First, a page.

"I call upon everyone to focus on these families"
Bio: Azi Paybarah is a reporter for Capital. He has covered politics for The New York Observer, WNYC, The New York Sun and the New York Press.
The first televised mayoral debate of the general election will take place Oct. 9 at John Jay College, and is being hosted by NY1, WNYC, Citizens Union, Gothamist and Capital New York.
On Wednesday afternoon, following a lecture at New York University's Stern School of Business, former police commissioner Bill Bratton explained to reporters why he might consider serving again in his old job.
"Apart from being an optimist, I guess I’m a glutton for punishment," Bratton said.
Bill de Blasio's big lead is getting bigger.
De Blasio, the Democratic mayoral nominee, came out of the primary with a 41-point lead over his Republican opponent, Joe Lhota, and it's now swelled to a 50-point advantage, according to a poll of likely voters released by Quinnipiac University today.
"The good news is we can achieve better, smarter, fairer, more inclusive, higher participation, less devisive elections for less costs, by moving to instant run-off voting," said Councilman Brad Lander.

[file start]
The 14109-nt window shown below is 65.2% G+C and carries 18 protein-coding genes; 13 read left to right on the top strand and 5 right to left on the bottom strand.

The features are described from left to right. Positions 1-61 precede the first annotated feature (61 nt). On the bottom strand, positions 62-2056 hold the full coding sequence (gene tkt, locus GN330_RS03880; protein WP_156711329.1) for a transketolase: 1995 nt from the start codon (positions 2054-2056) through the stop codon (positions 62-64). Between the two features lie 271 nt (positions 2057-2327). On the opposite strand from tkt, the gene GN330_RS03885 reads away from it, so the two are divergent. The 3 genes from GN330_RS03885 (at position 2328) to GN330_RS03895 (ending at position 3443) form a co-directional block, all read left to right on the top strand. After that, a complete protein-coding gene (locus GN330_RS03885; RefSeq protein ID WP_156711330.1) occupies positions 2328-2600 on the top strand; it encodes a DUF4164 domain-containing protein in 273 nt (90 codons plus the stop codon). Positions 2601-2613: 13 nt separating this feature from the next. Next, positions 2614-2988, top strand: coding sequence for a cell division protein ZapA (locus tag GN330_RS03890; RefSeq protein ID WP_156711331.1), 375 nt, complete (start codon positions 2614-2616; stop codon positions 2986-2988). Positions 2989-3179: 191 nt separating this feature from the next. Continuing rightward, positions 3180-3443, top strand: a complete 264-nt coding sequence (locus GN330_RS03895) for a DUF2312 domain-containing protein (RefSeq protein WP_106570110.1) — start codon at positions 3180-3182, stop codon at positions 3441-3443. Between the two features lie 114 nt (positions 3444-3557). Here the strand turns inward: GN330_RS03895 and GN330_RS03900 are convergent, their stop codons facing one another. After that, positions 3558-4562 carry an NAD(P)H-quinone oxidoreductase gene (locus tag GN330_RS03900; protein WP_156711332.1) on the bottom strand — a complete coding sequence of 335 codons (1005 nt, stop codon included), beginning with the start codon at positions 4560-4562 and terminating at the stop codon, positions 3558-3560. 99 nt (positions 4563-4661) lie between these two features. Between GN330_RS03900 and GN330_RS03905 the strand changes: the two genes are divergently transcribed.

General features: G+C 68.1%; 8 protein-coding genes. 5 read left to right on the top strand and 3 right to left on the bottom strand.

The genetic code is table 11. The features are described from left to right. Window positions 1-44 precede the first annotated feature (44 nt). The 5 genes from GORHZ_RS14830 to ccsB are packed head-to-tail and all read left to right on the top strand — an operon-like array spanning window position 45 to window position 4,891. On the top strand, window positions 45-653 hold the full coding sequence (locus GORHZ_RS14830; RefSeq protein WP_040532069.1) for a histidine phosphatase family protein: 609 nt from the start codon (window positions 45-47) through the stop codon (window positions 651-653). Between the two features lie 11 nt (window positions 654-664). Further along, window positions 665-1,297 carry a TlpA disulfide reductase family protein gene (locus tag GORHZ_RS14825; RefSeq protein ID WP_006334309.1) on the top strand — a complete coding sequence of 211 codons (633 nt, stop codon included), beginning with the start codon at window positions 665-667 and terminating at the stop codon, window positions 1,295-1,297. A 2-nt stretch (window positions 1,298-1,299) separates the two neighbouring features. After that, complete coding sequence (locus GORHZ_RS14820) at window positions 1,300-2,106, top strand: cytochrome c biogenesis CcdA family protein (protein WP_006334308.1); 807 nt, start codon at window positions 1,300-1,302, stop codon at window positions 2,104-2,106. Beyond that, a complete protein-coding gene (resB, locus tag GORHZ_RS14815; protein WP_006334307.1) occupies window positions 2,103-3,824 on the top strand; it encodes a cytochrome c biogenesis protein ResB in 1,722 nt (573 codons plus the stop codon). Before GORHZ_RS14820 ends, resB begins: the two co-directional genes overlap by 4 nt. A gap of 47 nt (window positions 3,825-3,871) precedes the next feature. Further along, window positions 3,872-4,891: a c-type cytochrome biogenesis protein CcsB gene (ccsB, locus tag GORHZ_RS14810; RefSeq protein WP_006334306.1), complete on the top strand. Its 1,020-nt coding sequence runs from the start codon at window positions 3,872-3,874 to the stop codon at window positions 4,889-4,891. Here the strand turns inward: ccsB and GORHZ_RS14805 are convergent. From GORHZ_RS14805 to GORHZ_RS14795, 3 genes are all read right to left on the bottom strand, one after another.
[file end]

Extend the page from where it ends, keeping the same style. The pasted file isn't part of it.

But predicting yesterday's public advocate run-off was, in the words of one person I corresponded with, " like farmers almanac voodoo."
City Councilwoman Letitia James won a big victory in yesterday's run-off for public advocate, capturing about 60 percent of the vote in a bare-knuckle race against State Senator Daniel Squadron.
"Today you elected me the first, the first--" James said, struggling to compose herself during her victory speech, "the first woman of color to hold citywide office."
Joe Lhota on Capital New York, and David Koch: "If I'm tied to the Tea Party, so's Andrew Cuomo." [Dana Rubinstein]
Rep. Peter King on his party's shutdown problem. [Reid Pillifant]
Senators Chuck Schumer and Kirsten Gillibrand oppose a shutdown tax concession, on principle. [Reid Pillifant]
Lawyers for the city defended the New York Police Department's controversial counter-terrorism program this morning, at a hearing that revives questions about the agreement that has guided the city's surveillance programs for four decades.
The federal government is now shut down, after the House proposed to tie funding to a delay in the implementation of the Affordable Care Act, and the Senate refused.
The federal government shut down at midnight last night, but in New York City, an election is underway, which will cost the city $13 million, for a citywide post with a $2 million annual budget.
The race for public advocate has been mired in a discussion about which candidate is lodging personal attacks, and who went negative first.